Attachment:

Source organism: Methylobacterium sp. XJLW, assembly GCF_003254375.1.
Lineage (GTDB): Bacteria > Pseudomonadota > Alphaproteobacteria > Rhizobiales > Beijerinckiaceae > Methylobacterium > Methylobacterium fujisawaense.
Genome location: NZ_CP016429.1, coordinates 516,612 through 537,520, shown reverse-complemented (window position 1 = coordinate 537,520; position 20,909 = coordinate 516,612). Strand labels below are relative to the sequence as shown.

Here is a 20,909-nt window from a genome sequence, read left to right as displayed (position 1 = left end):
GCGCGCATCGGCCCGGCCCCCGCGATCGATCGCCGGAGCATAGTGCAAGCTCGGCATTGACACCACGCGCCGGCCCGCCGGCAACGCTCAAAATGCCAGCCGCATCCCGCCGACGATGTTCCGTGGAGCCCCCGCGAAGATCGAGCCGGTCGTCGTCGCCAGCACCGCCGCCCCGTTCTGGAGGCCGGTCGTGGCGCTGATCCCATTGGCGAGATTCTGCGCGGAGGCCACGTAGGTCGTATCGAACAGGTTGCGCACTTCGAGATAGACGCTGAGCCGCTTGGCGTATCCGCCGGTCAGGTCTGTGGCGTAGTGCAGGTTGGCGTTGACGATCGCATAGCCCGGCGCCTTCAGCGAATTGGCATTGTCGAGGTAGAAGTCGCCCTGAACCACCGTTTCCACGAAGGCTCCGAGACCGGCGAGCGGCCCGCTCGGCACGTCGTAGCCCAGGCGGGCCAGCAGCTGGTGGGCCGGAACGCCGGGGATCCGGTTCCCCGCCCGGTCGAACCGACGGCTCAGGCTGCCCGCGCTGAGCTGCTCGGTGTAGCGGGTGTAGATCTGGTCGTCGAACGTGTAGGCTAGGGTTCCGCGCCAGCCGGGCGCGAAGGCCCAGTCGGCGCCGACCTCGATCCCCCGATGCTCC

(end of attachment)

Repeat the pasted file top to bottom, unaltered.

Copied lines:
Source organism: Methylobacterium sp. XJLW, assembly GCF_003254375.1.
Lineage (GTDB): Bacteria > Pseudomonadota > Alphaproteobacteria > Rhizobiales > Beijerinckiaceae > Methylobacterium > Methylobacterium fujisawaense.
Genome location: NZ_CP016429.1, coordinates 516,612 through 537,520, shown reverse-complemented (window position 1 = coordinate 537,520; position 20,909 = coordinate 516,612). Strand labels below are relative to the sequence as shown.

Here is a 20,909-nt window from a genome sequence, read left to right as displayed (position 1 = left end):
GCGCGCATCGGCCCGGCCCCCGCGATCGATCGCCGGAGCATAGTGCAAGCTCGGCATTGACACCACGCGCCGGCCCGCCGGCAACGCTCAAAATGCCAGCCGCATCCCGCCGACGATGTTCCGTGGAGCCCCCGCGAAGATCGAGCCGGTCGTCGTCGCCAGCACCGCCGCCCCGTTCTGGAGGCCGGTCGTGGCGCTGATCCCATTGGCGAGATTCTGCGCGGAGGCCACGTAGGTCGTATCGAACAGGTTGCGCACTTCGAGATAGACGCTGAGCCGCTTGGCGTATCCGCCGGTCAGGTCTGTGGCGTAGTGCAGGTTGGCGTTGACGATCGCATAGCCCGGCGCCTTCAGCGAATTGGCATTGTCGAGGTAGAAGTCGCCCTGAACCACCGTTTCCACGAAGGCTCCGAGACCGGCGAGCGGCCCGCTCGGCACGTCGTAGCCCAGGCGGGCCAGCAGCTGGTGGGCCGGAACGCCGGGGATCCGGTTCCCCGCCCGGTCGAACCGACGGCTCAGGCTGCCCGCGCTGAGCTGCTCGGTGTAGCGGGTGTAGATCTGGTCGTCGAACGTGTAGGCTAGGGTTCCGCGCCAGCCGGGCGCGAAGGCCCAGTCGGCGCCGACCTCGATCCCCCGATGCTCC